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The pathway to GTPase activation of elongation factor SelB on the ribosome

Nature volume 540, pages 8085 (01 December 2016) | Download Citation

Abstract

In all domains of life, selenocysteine (Sec) is delivered to the ribosome by selenocysteine-specific tRNA (tRNASec) with the help of a specialized translation factor, SelB in bacteria. Sec-tRNASec recodes a UGA stop codon next to a downstream mRNA stem–loop. Here we present the structures of six intermediates on the pathway of UGA recoding in Escherichia coli by single-particle cryo-electron microscopy. The structures explain the specificity of Sec-tRNASec binding by SelB and show large-scale rearrangements of Sec-tRNASec. Upon initial binding of SelB–Sec-tRNASec to the ribosome and codon reading, the 30S subunit adopts an open conformation with Sec-tRNASec covering the sarcin–ricin loop (SRL) on the 50S subunit. Subsequent codon recognition results in a local closure of the decoding site, which moves Sec-tRNASec away from the SRL and triggers a global closure of the 30S subunit shoulder domain. As a consequence, SelB docks on the SRL, activating the GTPase of SelB. These results reveal how codon recognition triggers GTPase activation in translational GTPases.

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Acknowledgements

We thank F. Würriehausen, A. Bursy, O. Geintzer, S. Kappler, C. Kothe, T. Niese, T. Wiles, and M. Zimmermann for expert technical assistance and M. Lüttich and T. Koske for support in high-performance computation. The work was supported by the Deutsche Forschungsgemeinschaft Grant FOR 1805 (to H.S., M.V.R. and H.G.) and by the Sonderforschungsbereich 860 (to R.F.).

Author information

Author notes

    • Alena Paleskava
    •  & Andrey L. Konevega

    Present addresses: Molecular and Radiation Biophysics Department, B.P. Konstantinov Petersburg Nuclear Physics Institute of National Research Centre ‘Kurchatov Institute’, 188300 Gatchina, Russia (A.P., A.L.K.); St Petersburg Polytechnic University, Polytechnicheskaya, 29, 195251 St Petersburg, Russia (A.P., A.L.K.).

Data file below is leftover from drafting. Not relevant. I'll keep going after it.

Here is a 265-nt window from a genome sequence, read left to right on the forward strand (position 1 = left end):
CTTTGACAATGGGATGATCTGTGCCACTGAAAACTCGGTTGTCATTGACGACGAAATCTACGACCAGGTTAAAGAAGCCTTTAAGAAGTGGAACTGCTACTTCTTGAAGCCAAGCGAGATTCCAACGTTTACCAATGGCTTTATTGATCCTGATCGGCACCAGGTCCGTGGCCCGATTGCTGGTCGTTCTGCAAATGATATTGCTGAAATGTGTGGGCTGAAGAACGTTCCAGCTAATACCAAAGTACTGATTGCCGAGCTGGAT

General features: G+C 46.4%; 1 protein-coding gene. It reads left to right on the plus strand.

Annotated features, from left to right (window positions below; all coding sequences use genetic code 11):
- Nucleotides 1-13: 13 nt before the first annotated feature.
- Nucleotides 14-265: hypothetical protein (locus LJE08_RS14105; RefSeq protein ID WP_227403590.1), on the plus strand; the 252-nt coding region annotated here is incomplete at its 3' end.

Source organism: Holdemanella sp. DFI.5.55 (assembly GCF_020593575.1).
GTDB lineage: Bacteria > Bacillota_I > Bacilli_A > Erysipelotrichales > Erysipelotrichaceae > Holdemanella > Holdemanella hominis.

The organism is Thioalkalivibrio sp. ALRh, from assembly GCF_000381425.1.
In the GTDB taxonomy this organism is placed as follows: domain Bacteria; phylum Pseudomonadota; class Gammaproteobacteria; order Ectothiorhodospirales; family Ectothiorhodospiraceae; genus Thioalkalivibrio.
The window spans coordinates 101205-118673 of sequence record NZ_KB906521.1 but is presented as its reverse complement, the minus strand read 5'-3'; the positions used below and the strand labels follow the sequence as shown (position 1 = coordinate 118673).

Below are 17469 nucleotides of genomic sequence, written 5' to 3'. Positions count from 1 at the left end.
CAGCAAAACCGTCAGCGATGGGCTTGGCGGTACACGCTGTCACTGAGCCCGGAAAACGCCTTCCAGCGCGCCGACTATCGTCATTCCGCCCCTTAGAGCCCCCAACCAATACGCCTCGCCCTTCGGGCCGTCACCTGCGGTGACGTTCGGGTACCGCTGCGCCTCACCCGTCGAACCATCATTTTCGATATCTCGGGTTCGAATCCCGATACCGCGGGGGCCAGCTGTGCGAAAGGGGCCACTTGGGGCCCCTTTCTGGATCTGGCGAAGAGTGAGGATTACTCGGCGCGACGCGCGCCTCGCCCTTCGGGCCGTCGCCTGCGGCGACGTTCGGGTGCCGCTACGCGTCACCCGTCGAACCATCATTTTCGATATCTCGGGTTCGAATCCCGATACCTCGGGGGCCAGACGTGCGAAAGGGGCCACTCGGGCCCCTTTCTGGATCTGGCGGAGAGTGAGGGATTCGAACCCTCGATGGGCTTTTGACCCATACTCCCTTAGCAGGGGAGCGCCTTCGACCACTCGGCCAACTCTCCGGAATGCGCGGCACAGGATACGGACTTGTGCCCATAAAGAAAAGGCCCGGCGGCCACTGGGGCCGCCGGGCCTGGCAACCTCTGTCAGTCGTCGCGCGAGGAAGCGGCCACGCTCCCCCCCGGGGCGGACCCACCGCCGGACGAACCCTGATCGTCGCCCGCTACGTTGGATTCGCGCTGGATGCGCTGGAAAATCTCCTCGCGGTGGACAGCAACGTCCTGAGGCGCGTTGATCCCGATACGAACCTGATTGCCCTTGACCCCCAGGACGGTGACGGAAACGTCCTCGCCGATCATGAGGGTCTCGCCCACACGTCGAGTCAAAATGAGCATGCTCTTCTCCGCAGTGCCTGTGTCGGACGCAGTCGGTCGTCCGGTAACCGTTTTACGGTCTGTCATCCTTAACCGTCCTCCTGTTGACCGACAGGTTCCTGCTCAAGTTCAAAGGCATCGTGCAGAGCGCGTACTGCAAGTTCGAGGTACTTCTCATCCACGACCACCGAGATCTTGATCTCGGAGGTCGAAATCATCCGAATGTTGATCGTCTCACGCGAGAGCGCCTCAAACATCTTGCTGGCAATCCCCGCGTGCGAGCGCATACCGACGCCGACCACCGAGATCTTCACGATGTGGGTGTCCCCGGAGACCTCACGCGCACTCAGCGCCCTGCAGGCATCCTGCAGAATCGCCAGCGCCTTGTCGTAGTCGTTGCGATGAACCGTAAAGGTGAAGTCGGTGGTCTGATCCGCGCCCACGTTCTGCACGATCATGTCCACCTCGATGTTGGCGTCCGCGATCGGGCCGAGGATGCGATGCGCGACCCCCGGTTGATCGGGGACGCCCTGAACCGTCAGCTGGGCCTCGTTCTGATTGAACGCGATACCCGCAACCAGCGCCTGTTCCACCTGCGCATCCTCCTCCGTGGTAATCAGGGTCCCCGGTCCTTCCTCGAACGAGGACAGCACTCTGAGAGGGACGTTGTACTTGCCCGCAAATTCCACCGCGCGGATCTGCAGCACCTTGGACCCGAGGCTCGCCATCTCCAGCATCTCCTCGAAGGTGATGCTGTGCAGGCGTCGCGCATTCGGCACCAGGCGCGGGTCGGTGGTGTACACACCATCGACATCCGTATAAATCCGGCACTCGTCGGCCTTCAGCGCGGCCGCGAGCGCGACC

Affiliations

  1. Department of Structural Dynamics, Max Planck Institute for Biophysical Chemistry, Am Fassberg 11, 37077 Göttingen, Germany

    • Niels Fischer
    •  & Holger Stark
  2. Department of Molecular Structural Biology, Institute for Microbiology and Genetics, GZMB, Georg-August University Göttingen, Justus-von Liebig Weg 11, 37077 Göttingen, Germany

    • Piotr Neumann
    •  & Ralf Ficner
  3. Department of Theoretical and Computational Biophysics, Max Planck Institute for Biophysical Chemistry, Am Fassberg 11, 37077 Göttingen, Germany

    • Lars V. Bock
    •  & Helmut Grubmüller
  4. Department of Physical Biochemistry, Max Planck Institute for Biophysical Chemistry, Am Fassberg 11, 37077 Göttingen, Germany

    • Cristina Maracci
    • , Alena Paleskava
    • , Andrey L. Konevega
    •  & Marina V. Rodnina
  5. Institute of Complex Systems (ICS-6), Forschungszentrum Jülich, 52425 Jülich, Germany

    • Zhe Wang
    •  & Gunnar F Schröder
  6. Physics Department, Heinrich-Heine Universität Düsseldorf, 40225 Düsseldorf, Germany

    • Gunnar F Schröder

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Contributions

N.F. conceived the project, performed cryo-EM experiments and data analysis and drafted the paper. P.N. built atomic models and performed pseudo-crystallographic refinement. L.V.B. performed and analyzed molecular dynamics simulations. C.M. performed the kinetic analysis. A.P. and A.L.K prepared ribosome complexes for cryo-EM. Z.W. and G.F.S. performed homology modelling. N.F., M.V.R. and H.S. finalized the paper with inputs from all authors.

Competing interests

The authors declare no competing financial interests.

Corresponding authors

Correspondence to Niels Fischer or Holger Stark.

Reviewer Information Nature thanks A. Amunts, M. Wahl and S. Yokoyama for their contribution to the peer review of this work.

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https://doi.org/10.1038/nature20560

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